Indian engineer, others accuse MI5 of blackmail of Muslims

By Dipankar De Sarkar, IANS

London : An Indian computer engineer has accused the British intelligence agency MI5 of adopting blackmail and other illegal tactics in its drive to recruit Muslims in the war against terror.

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The man, named only as Hassan, says MI5 agents threatened to deport him to India if he did not spy on Muslims.

Hassan made his allegations in a BBC Radio Four investigation broadcast Tuesday in which Muslims said spies of the MI5 and MI6 agencies were turning up at people’s doorsteps, emailing them, stalking them on the streets and taking them out for coffee in a bid to hire Muslim informants.

Hassan told the programme, titled ‘Recruiting Muslim Spies’, that his ordeal began 18 months ago when police stormed his rented flat saying men who were involved in a July 21, 2005 bombing plot in London were suspected to have stayed there.

“They followed me for a long time and came with 15 to 20 people and beat me up. They said ‘you are a terrorist’. I said ‘I just stay here, and pay my rent’,” Hassan said.

When police finally discovered that Hassan was telling the truth, they released him but told him that his immigration papers were not in order and that he could be deported to India, following which he was transferred to a detention centre for illegal immigrants in Oxford and kept there for two months.

Here, Hassan said, he was visited “again by a man and a woman” asking him to spy for them and offering to help him by get a British passport, a job, as well as business.

“I was scared, but I didn’t have a choice,” Hassan said.

His assignment was simple: he had to frequent mosques, keep in touch with the Imam and other Muslims and “listen to them, and if they are planning any attacks, I tell them (intelligence agents).”

But because he was unable to come up with any information, he said, intelligence agents may now want to deport him.

Hassan fears that he may now be arrested in India if returned.

Another man, a Birmingham secondary schoolteacher named only as Rizwan, said his brush with the MI6 – Britain’s external spying agency – began when he went to Pakistan with his wife after his wedding.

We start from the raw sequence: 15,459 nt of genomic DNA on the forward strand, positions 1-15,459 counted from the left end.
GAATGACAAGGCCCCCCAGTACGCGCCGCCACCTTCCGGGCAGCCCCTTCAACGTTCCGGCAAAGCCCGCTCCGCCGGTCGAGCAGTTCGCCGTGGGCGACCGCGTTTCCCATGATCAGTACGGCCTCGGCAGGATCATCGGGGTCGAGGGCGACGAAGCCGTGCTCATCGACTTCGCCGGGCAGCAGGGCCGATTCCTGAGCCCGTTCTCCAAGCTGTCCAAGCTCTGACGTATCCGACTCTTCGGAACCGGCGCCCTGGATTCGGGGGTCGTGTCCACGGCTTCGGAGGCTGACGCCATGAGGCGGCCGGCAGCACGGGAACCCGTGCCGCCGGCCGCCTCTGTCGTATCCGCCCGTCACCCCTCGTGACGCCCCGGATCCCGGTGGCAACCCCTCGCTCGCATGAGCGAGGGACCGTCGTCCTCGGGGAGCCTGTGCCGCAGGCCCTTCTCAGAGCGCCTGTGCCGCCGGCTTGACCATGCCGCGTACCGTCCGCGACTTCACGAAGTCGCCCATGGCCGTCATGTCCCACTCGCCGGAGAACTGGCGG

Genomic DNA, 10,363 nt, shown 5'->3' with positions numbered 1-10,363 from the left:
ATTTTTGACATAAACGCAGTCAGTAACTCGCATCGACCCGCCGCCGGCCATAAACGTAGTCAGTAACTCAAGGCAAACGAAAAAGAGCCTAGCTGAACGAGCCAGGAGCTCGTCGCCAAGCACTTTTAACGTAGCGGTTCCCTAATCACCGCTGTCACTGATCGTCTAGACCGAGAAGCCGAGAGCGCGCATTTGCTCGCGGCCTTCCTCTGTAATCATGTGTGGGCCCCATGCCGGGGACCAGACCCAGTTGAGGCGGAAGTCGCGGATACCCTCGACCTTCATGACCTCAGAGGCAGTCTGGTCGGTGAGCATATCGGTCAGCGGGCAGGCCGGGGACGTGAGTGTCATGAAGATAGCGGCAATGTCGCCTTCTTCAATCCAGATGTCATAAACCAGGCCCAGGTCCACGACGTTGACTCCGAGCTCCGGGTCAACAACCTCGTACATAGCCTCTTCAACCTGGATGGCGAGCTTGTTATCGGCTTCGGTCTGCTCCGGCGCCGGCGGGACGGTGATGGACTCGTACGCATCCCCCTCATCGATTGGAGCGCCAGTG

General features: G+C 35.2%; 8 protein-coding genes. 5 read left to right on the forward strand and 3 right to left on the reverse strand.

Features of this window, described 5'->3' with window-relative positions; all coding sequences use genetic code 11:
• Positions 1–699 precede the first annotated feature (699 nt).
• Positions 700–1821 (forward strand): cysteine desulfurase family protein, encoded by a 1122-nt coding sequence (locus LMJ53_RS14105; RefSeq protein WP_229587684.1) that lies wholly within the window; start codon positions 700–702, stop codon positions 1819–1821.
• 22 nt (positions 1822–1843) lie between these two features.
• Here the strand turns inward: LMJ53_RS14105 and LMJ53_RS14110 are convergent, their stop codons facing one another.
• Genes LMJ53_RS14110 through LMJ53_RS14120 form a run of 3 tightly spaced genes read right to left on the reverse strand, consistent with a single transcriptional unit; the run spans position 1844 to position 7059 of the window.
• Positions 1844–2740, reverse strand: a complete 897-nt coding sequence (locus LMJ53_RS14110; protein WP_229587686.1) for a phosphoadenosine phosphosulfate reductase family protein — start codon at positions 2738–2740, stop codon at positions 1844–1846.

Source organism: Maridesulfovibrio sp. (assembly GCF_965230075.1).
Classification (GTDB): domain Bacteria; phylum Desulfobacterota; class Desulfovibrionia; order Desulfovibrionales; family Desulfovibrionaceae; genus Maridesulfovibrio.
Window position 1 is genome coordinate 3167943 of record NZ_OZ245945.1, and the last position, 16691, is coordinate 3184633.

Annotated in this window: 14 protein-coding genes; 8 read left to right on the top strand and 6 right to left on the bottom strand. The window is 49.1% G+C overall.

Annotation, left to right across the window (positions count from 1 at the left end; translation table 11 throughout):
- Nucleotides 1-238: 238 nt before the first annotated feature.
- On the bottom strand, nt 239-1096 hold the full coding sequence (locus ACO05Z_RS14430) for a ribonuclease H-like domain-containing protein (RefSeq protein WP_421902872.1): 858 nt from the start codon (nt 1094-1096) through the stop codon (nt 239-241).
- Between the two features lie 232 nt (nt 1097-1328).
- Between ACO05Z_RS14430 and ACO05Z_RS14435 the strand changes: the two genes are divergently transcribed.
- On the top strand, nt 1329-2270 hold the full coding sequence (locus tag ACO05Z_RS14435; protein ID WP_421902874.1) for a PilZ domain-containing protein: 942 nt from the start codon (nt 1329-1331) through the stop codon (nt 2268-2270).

He was arrested by Pakistan police, handcuffed and taken to an unknown location where he was met by an “English gentleman” who introduced himself as belonging to the MI6 and said that he had come to help Rizwan.

Rizwan, who had been closely involved with Muslim affairs in Britain, was then told that the MI6 wanted him to work for the agency. His job would be to find out “who is who, and what they are doing” and the identity of people sending funds to Pakistan.

Rizwan said he agreed – but only because he was desperate to return to Britain safely with his wife.

Upon his return he was met at London’s Heathrow airport by the same man, who said his name was Matt. According to Rizwan, the MI6 agent then warned him: “If you go back on your words we’re going to do you in.”

After Matt made several telephone calls to him, Rizwan said, he began to record the conversations and told him that he could not spy for him because he was “stressed.”

Even though he was warned of serious consequences, Rizwan just “ignored everything,” he said.

However, the same agent one day approached Rizwan while he was on his way to university, and accused him of turning his back on him after being rescued from Pakistan.

Rizwan then sought legal advice and, apparently, has not been approached since then. The programme said Rizwan feels “he was set up and blackmailed.”

The startling revelations come in the midst of a major MI5 drive to hire Asians, particularly Muslims, in the aftermath of terrorist suicide bombings in London on July 7, 2005, that left 52 people dead and 700 injured.

The July 21 bombing plot, in which Indian computer engineer Hassan was sought to be embroiled, is thought to have been an attempt to emulate the so-called 7/7 bombers.

This year the British government has engaged Muslim community and religious leaders in efforts to combat terrorism, but human rights campaigners said any attempt by the secret services to blackmail or pressurise Muslims into spying could backfire and sow the seeds of mistrust in the community.

The programme heard allegations that the loyalty of second or third generation Muslims was being questioned simply because they refused to spy on their community.

Asim Qureshi of Cageprisoners, a Muslim human rights group that works with Guantanamo Bay and other detainees of the War on Terror, said the MI5 was “encouraging a culture of spying” that was inhibiting debate on terrorism within the Muslim community in Britain.

“People think they are all going to get arrested” if they speak out, he said.

He said the experience of South Africa and Ireland shows that if terrorists know there are spies in the community, they simply go underground and it becomes “impossible to track them afterwards.”